Featuring alongside Billy Bragg

Oh, what that could have meant …
Duetting on “Lover’s Town Revisited” which was on my Radio Nottingham featured 8 tracks.
Having him sing my updated version of his “Days Like These” – “liking Facebook is not enough ...”.
Instead, we’re both in a Guardian video. He’s saying he’s not sure about another referendum and wants a peoples’ assemblies. I’m saying we need to learn from Ireland on how to do a referendum for a result we can all get behind.

Billy Bragg, at 3:24, 26 seconds –
“I don’t support People’s Vote. I think it will be divisive. I would prefer, rather than having a referendum, that we have a People’s Assembly, so that we can debate the issues, we can all have our voices heard and come to a decision through deliberation rather than a one-day winner-takes-all referendum cos what we need to get out of this is some kind of consensus and a Peoples’ Assembly will start the process of bringing people back together again.”
then me at 3:50, 43 seconds –
“I think one of the genuine problems is that I don’t know how you carry a referendum that isn’t one or the other. And yet it feels like that’s what we need.
People who want to come out as quickly as possible deserve an option.
The people who actually think May has done the best she can and they deserve a voice [option].
And those of us who felt … our future is properly in Europe – we feel we deserve a voice [option] as well, … so how do you safely conduct a 3 option ballot, cos I don’t know how to do that and what I am impressed by is places like Ireland where they’ve had the referendum and they’ve made processes on how to pose the question and then get an answer that people can accept.”


I’m also recorded talking about poverty –
At 2:38, for fifteen second –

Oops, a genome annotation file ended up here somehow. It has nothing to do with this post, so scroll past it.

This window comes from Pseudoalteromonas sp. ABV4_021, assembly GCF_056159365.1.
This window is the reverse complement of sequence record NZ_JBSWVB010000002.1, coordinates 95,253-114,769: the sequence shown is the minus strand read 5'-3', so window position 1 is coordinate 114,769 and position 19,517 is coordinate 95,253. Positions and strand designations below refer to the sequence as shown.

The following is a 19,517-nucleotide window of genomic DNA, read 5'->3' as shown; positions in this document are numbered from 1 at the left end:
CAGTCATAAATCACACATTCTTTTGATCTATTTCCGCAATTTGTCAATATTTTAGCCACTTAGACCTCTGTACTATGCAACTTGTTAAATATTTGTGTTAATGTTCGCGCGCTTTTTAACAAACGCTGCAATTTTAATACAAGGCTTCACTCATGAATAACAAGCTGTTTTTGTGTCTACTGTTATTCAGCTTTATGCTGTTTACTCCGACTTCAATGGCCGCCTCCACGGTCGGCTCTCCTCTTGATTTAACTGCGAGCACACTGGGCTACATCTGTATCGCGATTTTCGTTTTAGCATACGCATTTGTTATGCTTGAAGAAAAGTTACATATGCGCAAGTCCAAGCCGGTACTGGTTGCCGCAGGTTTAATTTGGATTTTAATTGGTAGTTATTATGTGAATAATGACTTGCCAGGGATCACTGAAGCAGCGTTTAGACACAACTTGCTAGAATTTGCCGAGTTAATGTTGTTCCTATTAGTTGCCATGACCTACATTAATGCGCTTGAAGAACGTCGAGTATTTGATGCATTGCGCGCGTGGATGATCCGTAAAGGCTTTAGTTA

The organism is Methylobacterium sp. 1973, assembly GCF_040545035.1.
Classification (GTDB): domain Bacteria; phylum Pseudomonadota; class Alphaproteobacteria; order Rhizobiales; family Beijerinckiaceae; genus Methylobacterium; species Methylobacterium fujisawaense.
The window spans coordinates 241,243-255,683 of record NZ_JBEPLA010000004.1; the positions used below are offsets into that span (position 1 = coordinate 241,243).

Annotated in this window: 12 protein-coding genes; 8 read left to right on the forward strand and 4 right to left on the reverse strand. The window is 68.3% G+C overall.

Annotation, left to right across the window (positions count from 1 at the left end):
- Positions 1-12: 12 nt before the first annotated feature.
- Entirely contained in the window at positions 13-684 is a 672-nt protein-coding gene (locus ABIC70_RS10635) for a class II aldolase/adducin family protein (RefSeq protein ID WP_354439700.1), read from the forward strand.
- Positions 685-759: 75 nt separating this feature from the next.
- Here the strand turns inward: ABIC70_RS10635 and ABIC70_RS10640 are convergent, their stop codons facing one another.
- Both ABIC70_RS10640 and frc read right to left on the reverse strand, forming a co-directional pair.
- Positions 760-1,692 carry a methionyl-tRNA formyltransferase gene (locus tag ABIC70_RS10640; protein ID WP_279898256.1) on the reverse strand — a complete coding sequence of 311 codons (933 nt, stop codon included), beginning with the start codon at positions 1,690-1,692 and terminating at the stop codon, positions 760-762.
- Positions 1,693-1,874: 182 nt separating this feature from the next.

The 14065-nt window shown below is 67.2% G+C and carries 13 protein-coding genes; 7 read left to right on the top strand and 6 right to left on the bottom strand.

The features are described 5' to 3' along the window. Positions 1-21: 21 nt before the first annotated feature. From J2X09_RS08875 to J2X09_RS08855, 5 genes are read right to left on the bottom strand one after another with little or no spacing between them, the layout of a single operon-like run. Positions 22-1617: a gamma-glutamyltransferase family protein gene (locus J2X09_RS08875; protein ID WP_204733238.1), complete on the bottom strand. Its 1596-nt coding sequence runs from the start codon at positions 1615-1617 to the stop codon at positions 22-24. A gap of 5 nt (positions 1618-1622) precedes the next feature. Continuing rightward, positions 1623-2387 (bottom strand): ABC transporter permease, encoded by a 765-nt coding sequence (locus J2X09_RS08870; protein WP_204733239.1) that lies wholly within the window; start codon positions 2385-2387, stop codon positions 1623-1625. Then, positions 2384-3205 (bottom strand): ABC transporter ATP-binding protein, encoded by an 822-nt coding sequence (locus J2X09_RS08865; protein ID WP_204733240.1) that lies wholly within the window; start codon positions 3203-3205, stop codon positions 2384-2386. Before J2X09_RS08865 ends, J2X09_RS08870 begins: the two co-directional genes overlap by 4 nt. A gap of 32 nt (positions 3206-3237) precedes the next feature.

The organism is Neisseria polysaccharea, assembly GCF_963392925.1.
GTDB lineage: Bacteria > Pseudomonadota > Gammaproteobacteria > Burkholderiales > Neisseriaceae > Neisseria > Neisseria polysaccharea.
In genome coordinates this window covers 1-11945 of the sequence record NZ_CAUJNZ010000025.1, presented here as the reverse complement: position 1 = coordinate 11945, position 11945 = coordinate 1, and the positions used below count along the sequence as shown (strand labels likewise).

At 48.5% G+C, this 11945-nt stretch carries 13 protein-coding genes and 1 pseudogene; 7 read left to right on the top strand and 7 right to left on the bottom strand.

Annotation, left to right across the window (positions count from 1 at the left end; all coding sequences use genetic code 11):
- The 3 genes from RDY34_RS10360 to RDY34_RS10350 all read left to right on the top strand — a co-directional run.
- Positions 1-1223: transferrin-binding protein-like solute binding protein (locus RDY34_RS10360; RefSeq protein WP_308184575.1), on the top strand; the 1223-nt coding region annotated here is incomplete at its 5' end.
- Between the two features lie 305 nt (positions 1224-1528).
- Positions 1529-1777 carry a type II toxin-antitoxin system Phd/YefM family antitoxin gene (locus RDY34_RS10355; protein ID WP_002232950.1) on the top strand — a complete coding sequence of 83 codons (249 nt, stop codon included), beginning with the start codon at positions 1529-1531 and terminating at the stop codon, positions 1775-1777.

“There’s new kinds of poverty.
And it’s time people woke up and realised just what’s going wrong in our society,
cos in 10, 15, 20 years’ time, we’ll all be saying why didn’t we do something about it,
and we’ll have to do the [all] Blair – Brown thing all over again.


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Put it to the People March

Nice to be with friends.
Nice to be with EU supporters.
Nice to do a video.
Nice to read the placards.
Nice to represent Mel Read, former MEP, on the march.

Higher res. photos available.

Transcript of a video published by “Labour for a Public Vote”
I think I’m here today cos I’m carrying this enormous grievance.
I feel bad about the way we lost the referendum.
turns out that those who won the referendum feel bad about it as well.
The only way we’re gonna sort this out – cos the MPs have all got their own values, their own convictions – they haven’t got a majority for anything – we’re going to have to have another vote. 
Whether it’s a confirmatory ballot, or a ballot with three options, I don’t know, but we need change.
And I wanted to be with the people today who want to express that view.
I hear we’re here a million strong – fantastic there’s 4 million signed the petition.
And this is for the people.

Petition to Revoke Article 50 and remain in the EU

I’ve signed the petition “Revoke Article 50 and remain in the EU.”
I don’t usually sign petitions.
But we’re not ready.
And the majorities for Remain against May’s “Deal” and against “No Deal” are 62-38 and 58-42. And May’s Deal isn’t a finished deal and No Deal is a hard Brexit where trade will be determined by the WTO.
Over 2,000,000 have now signed (1 a..m. update) . And the latest media trick of saying “we” are above it all, and “we” just want it over is patronising and wrong; there are serious issues to resolve. So please join in.

If I understand it correctly …

If I understand it correctly, there are 4 options of some kind of credibility.